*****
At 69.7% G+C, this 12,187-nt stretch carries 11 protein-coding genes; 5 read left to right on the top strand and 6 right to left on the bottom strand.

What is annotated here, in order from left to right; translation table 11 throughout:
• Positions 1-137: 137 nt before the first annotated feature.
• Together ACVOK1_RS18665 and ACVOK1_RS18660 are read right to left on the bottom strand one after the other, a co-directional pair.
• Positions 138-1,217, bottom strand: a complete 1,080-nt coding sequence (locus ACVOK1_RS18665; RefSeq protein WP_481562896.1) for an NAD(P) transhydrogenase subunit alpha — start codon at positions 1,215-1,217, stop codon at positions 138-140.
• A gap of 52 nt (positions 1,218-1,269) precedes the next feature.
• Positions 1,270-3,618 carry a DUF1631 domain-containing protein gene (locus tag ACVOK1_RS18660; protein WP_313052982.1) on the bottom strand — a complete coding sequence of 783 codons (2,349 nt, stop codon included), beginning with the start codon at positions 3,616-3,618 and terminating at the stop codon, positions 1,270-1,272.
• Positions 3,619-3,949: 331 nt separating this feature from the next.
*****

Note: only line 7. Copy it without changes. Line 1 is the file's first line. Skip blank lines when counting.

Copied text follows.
• Positions 1,270-3,618 carry a DUF1631 domain-containing protein gene (locus tag ACVOK1_RS18660; protein WP_313052982.1) on the bottom strand — a complete coding sequence of 783 codons (2,349 nt, stop codon included), beginning with the start codon at positions 3,616-3,618 and terminating at the stop codon, positions 1,270-1,272.